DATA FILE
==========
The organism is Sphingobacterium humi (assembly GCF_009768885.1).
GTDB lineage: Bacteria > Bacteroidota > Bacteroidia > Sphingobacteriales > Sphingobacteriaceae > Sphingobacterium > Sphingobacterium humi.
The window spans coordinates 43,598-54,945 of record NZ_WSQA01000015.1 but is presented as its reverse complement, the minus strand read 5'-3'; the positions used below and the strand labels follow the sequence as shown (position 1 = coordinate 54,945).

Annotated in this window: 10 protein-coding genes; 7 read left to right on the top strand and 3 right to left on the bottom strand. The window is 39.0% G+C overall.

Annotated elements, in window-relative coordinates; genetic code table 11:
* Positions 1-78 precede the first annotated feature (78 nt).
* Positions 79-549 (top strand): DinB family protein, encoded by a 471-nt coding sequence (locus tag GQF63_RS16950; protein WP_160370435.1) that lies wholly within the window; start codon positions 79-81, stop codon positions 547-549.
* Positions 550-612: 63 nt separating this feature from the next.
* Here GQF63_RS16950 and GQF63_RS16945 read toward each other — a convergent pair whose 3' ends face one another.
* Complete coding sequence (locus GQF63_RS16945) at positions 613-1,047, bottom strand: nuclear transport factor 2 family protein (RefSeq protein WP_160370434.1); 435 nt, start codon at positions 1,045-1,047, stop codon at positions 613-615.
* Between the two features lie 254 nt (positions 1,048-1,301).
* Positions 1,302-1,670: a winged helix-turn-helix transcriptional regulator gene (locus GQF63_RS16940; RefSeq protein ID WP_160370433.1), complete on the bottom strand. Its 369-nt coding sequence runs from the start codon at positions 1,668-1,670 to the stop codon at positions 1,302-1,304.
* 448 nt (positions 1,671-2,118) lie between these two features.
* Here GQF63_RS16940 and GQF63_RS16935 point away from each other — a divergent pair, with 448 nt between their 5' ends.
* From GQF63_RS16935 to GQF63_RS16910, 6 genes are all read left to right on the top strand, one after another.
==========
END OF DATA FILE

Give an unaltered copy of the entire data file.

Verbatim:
The organism is Sphingobacterium humi (assembly GCF_009768885.1).
GTDB lineage: Bacteria > Bacteroidota > Bacteroidia > Sphingobacteriales > Sphingobacteriaceae > Sphingobacterium > Sphingobacterium humi.
The window spans coordinates 43,598-54,945 of record NZ_WSQA01000015.1 but is presented as its reverse complement, the minus strand read 5'-3'; the positions used below and the strand labels follow the sequence as shown (position 1 = coordinate 54,945).

Annotated in this window: 10 protein-coding genes; 7 read left to right on the top strand and 3 right to left on the bottom strand. The window is 39.0% G+C overall.

Annotated elements, in window-relative coordinates; genetic code table 11:
* Positions 1-78 precede the first annotated feature (78 nt).
* Positions 79-549 (top strand): DinB family protein, encoded by a 471-nt coding sequence (locus tag GQF63_RS16950; protein WP_160370435.1) that lies wholly within the window; start codon positions 79-81, stop codon positions 547-549.
* Positions 550-612: 63 nt separating this feature from the next.
* Here GQF63_RS16950 and GQF63_RS16945 read toward each other — a convergent pair whose 3' ends face one another.
* Complete coding sequence (locus GQF63_RS16945) at positions 613-1,047, bottom strand: nuclear transport factor 2 family protein (RefSeq protein WP_160370434.1); 435 nt, start codon at positions 1,045-1,047, stop codon at positions 613-615.
* Between the two features lie 254 nt (positions 1,048-1,301).
* Positions 1,302-1,670: a winged helix-turn-helix transcriptional regulator gene (locus GQF63_RS16940; RefSeq protein ID WP_160370433.1), complete on the bottom strand. Its 369-nt coding sequence runs from the start codon at positions 1,668-1,670 to the stop codon at positions 1,302-1,304.
* 448 nt (positions 1,671-2,118) lie between these two features.
* Here GQF63_RS16940 and GQF63_RS16935 point away from each other — a divergent pair, with 448 nt between their 5' ends.
* From GQF63_RS16935 to GQF63_RS16910, 6 genes are all read left to right on the top strand, one after another.